Some bows where made from Mulberry, Locust, Oak or Maple, but Mulberry was said to be the favorite. Sinew strings where made from leg sinew from deer. Arrow shafts made form mountain mahogany, Apache plume, and mulberry and where fletch with three feathers. No record of flint to stone points for hunting, but a record of sharpened and fire hardened wood tips is available. Poison was said to be used from the gallbladder of a deer or with Venom of snakes or spiders. 
 This bow was made from Hickory, is rectangular in cross-section and has a small double curve. The bow taper toward the ends, has a 3 ply sinew string and is 4′ in length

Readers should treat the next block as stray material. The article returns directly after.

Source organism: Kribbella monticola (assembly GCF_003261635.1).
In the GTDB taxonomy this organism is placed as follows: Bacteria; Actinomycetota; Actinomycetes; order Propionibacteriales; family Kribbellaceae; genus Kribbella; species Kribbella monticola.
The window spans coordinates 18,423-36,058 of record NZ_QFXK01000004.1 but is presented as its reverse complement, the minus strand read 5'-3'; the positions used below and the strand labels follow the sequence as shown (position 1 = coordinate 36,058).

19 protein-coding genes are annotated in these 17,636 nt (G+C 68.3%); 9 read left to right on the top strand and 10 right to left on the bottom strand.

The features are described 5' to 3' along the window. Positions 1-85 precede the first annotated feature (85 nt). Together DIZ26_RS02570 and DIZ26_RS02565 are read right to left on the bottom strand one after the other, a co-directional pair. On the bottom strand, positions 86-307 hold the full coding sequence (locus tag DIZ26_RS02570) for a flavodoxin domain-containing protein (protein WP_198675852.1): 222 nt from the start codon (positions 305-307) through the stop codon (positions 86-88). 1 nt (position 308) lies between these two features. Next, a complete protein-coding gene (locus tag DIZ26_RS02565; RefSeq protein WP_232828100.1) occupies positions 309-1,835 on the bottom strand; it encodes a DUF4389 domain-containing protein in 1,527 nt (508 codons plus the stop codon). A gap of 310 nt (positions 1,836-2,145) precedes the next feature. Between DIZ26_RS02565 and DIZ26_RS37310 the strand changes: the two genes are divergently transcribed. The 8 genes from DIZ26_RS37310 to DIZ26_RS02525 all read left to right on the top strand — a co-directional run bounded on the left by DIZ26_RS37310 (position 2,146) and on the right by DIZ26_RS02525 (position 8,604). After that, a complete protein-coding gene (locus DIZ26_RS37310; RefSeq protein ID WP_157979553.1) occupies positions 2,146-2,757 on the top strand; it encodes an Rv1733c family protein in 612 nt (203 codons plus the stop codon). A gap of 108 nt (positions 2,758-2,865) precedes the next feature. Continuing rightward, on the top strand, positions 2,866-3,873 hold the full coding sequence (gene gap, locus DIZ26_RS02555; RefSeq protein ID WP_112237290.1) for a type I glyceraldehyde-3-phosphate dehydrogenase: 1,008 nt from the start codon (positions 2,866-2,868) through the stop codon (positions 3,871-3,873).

The best bows were considered to have been made from mulberry, although locust, oak and maple were sometimes used. They knew of double curved bows and made some but were thought to be inefficient to the single curve self bows they preferred. The preferred length was three to four feet. Bows were made from branches stripped of their bark and shaped to size and allowed to dry for a week. Then it was greased and bound to shape and placed in hot ashes to keep it shape and cured for a week and a half more. Bows were not fully drawn right away but gradually broken in. The bow string was preferred was a sinew string but mescal fibers could be substituted. The Apache made two different types of arrows. The first where about two feet in length and made of hardwood, preferably mountain mahogany, Apache plum, mulberry, and desert broom. The second was made from cane and had wooden fore shafts. Hardwood arrows were made from branches, had their bark pealed off and dried for several days. Then straightened against heated rocks. The cane arrows were made from Carrizo and dried for two weeks or more. Then straightened and fitted with six inch fore shafts. Half of the shaft went in to the cane and was bound with sinew and hide glue. The fletching was of three buzzard, eagle or hawk wing or tail feathers bound with sinew and hide glue.